Lord, help me to take the burden of my children’s sin and walk them through confession and repentance.  Grow in me the compassion, mercy and humility I need to lead my children through the consequences of disobedience.  Make my heart more like Yours every day. Amen.

Love That is Bone Deep


Elisha died and was buried.

Now Moabite raiders used to enter the country every spring. Once while some Israelites were burying a man, suddenly they saw a band of raiders; so they threw the man’s body into Elisha’s tomb. When the body touched Elisha’s bones, the man came to life and stood up on his feet. – 2 Kings 13:20-21 (NIV)

I don’t know what it would be like to be so immersed in the love of and life of God that your bones could raise the dead, but it is something to shoot for.  How awesome is it that your remains, the evidence of death, mean life for someone else?  I want a bone-deep love for God.  I want the life of God to sink into the marrow and make me wholly His.  Do I think that someday my bones will bring someone to life?  I will leave that to the perfect judgment of God, but I do think that the “bones” of my life can count for something even after I am gone.

The “bones” of my life are the things that don’t decay after death.  The time spent with others, the actions done in God’s service, the words left in the ear or on the page the changed a mind or heart – these are the bones.  If our time and talent are immersed in God’s will and Word, they will become treasures to those we leave behind.  If they are not, we can suffer from a sort of spiritual osteoporosis that takes the firmness out of who we are and how we are remembered.  Even today, the bones of Elisha’s life are bringing life to others and that possibility exists for us.

Our children need to be taught how to love God with a love that is bone deep and provides structure and strength to their actions and words.  They need to see that love at work in us and experience what it looks like in practice.  Our lives need to be steeped in the presence and power of God until it sinks into the deepest parts of us and we need to take our children with us.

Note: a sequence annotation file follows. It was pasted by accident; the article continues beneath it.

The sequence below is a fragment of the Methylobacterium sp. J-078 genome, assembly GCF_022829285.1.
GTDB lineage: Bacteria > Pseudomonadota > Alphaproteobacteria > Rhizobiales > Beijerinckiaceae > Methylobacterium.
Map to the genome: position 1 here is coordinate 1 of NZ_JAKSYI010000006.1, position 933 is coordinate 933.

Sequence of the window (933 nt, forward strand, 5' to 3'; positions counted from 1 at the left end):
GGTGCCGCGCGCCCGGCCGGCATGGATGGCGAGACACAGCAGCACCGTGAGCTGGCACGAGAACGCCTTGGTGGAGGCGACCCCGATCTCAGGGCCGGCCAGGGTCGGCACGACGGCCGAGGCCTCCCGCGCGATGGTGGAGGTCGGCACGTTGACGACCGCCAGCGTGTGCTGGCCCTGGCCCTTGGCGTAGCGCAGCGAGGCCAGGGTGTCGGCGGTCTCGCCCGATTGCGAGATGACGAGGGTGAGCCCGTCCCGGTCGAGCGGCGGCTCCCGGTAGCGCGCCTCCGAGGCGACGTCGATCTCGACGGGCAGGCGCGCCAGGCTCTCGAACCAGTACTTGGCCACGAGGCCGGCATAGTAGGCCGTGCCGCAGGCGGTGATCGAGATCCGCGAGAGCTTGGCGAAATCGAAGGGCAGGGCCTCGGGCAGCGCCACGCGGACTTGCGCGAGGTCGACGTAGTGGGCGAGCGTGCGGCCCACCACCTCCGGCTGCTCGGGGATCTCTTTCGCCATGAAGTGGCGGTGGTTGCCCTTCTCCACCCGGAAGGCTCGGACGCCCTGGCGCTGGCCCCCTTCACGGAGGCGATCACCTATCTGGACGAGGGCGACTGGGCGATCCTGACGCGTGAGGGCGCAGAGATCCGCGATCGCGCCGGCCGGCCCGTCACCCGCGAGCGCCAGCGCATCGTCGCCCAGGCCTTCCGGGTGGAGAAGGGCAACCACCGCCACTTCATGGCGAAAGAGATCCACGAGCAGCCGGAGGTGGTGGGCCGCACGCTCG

Lord, help me to live a life of depth and meaning with and through You.  May I and my children be pierced to the bone by Your love and transformed by it.  Bless us with lives that will touch the lives of others for Your glory even when we have gone to be with You forever. Amen.

Good Stewards


The money brought into the temple was not spent for making silver basins, wick trimmers, sprinkling bowls, trumpets or any other articles of gold or silver for the temple of the LORD; it was paid to the workers, who used it to repair the temple.  They did not require an accounting from those to whom they gave the money to pay the workers, because they acted with complete honesty.  The money from the guilt offerings and sin offerings[c] was not brought into the temple of the LORD; it belonged to the priests. – 2 Kings 12:13-16

Somewhere along the line, we have been taught that money is evil – that it is inherently tainted – but as with all things, it is us that makes them good or evil.  When we handle money with integrity and stewardship toward God, it is put to good use.  When it becomes the object of our affections, we and it are put to bad use and it is questionable if we are any longer in charge.  The example above shows the type of conduct and attitude the people of God should have toward money.

If we approach the subject of money with our children as a matter of the heart and not the pocket, we will equip them for a successful life.  If we teach them to master their money with a heart full of love for God, instead of being mastered by a love of money, we prepare them for a life of contentment and gratitude.  We can teach them that there is a difference between earning wealth and pursuing riches.  The best way to do this is by being good stewards ourselves.  In a culture where money is listed as one of the top reasons for troubles in marriages, this can be a hard row to hoe.